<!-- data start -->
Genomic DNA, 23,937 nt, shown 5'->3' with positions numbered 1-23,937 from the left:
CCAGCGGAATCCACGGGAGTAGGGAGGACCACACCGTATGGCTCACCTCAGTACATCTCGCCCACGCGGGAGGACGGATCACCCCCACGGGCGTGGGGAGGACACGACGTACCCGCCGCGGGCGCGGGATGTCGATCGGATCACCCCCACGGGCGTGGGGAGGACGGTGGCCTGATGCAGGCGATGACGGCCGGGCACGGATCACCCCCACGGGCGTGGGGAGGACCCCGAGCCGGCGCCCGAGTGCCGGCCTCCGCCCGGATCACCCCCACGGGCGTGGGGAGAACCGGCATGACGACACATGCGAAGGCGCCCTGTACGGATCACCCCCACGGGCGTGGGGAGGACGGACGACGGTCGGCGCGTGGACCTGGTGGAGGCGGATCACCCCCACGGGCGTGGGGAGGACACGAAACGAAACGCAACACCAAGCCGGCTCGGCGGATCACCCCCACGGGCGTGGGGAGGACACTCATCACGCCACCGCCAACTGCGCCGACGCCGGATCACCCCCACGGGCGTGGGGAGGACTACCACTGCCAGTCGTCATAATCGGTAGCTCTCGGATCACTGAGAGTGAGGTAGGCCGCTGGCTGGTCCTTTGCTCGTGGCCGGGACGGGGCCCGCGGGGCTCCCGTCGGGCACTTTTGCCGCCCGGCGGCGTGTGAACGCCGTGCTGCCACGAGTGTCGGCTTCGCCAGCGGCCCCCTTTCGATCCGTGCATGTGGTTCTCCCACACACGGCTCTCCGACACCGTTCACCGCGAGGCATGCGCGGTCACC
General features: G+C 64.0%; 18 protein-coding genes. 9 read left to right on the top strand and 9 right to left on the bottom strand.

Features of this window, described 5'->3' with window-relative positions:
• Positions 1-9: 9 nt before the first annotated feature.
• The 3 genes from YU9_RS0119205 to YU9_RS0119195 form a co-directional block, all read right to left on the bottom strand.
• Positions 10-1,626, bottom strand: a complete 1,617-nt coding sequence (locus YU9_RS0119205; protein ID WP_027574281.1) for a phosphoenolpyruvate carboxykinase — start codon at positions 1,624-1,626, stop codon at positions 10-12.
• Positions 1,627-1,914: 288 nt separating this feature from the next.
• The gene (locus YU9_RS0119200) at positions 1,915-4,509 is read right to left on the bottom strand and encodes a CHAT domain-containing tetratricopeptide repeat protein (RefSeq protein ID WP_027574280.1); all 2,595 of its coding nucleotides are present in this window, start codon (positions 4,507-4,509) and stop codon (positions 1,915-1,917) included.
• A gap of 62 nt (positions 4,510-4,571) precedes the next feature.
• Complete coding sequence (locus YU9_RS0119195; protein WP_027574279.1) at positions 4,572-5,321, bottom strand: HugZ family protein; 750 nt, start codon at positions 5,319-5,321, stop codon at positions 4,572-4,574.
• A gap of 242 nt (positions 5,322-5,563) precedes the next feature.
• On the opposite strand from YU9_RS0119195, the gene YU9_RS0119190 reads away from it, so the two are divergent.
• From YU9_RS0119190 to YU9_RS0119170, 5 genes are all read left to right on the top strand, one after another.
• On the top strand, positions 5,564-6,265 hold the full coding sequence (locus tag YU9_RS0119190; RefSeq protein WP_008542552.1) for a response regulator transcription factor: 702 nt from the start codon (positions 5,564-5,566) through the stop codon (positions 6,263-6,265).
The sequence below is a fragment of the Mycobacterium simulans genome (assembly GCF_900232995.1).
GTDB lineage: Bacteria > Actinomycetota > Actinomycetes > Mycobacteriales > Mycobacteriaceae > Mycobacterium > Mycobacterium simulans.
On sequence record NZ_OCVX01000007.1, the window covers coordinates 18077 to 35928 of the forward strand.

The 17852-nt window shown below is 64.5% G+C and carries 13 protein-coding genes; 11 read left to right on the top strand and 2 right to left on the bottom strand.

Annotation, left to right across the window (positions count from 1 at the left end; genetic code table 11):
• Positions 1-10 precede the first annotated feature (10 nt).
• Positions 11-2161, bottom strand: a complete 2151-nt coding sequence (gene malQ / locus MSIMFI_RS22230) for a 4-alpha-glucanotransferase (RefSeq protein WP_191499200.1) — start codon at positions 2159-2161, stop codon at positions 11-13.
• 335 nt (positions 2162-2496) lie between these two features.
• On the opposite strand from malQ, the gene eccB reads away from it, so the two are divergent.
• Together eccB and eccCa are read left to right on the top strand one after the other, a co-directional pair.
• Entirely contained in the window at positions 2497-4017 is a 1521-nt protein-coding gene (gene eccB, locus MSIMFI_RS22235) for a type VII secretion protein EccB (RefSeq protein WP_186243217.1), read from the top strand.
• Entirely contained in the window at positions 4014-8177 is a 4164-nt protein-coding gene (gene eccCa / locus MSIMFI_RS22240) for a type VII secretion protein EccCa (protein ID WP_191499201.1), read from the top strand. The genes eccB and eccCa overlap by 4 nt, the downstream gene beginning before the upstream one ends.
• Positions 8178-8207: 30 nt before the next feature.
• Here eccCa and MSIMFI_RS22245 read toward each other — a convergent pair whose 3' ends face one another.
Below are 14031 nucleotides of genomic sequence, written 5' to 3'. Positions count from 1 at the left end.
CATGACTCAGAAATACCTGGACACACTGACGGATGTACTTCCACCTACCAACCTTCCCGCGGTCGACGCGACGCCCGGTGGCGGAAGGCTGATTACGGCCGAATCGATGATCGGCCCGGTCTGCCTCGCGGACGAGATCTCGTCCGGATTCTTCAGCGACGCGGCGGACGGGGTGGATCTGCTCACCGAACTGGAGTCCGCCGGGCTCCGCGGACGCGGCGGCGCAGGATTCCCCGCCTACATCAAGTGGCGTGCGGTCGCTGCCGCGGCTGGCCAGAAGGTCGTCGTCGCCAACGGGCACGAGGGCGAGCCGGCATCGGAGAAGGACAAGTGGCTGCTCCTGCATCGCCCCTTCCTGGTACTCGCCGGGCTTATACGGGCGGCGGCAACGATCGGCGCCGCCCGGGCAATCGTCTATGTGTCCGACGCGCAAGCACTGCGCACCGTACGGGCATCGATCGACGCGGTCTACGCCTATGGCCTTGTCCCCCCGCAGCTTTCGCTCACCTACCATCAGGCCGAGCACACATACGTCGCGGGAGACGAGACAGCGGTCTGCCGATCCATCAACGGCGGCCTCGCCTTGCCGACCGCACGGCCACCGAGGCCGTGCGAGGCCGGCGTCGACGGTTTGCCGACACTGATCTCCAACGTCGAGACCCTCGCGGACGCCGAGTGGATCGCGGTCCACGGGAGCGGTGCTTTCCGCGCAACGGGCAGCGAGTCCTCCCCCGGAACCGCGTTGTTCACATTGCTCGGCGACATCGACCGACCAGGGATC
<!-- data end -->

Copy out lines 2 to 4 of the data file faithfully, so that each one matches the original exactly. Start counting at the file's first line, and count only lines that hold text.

CCAGCGGAATCCACGGGAGTAGGGAGGACCACACCGTATGGCTCACCTCAGTACATCTCGCCCACGCGGGAGGACGGATCACCCCCACGGGCGTGGGGAGGACACGACGTACCCGCCGCGGGCGCGGGATGTCGATCGGATCACCCCCACGGGCGTGGGGAGGACGGTGGCCTGATGCAGGCGATGACGGCCGGGCACGGATCACCCCCACGGGCGTGGGGAGGACCCCGAGCCGGCGCCCGAGTGCCGGCCTCCGCCCGGATCACCCCCACGGGCGTGGGGAGAACCGGCATGACGACACATGCGAAGGCGCCCTGTACGGATCACCCCCACGGGCGTGGGGAGGACGGACGACGGTCGGCGCGTGGACCTGGTGGAGGCGGATCACCCCCACGGGCGTGGGGAGGACACGAAACGAAACGCAACACCAAGCCGGCTCGGCGGATCACCCCCACGGGCGTGGGGAGGACACTCATCACGCCACCGCCAACTGCGCCGACGCCGGATCACCCCCACGGGCGTGGGGAGGACTACCACTGCCAGTCGTCATAATCGGTAGCTCTCGGATCACTGAGAGTGAGGTAGGCCGCTGGCTGGTCCTTTGCTCGTGGCCGGGACGGGGCCCGCGGGGCTCCCGTCGGGCACTTTTGCCGCCCGGCGGCGTGTGAACGCCGTGCTGCCACGAGTGTCGGCTTCGCCAGCGGCCCCCTTTCGATCCGTGCATGTGGTTCTCCCACACACGGCTCTCCGACACCGTTCACCGCGAGGCATGCGCGGTCACC
General features: G+C 64.0%; 18 protein-coding genes. 9 read left to right on the top strand and 9 right to left on the bottom strand.

Features of this window, described 5'->3' with window-relative positions: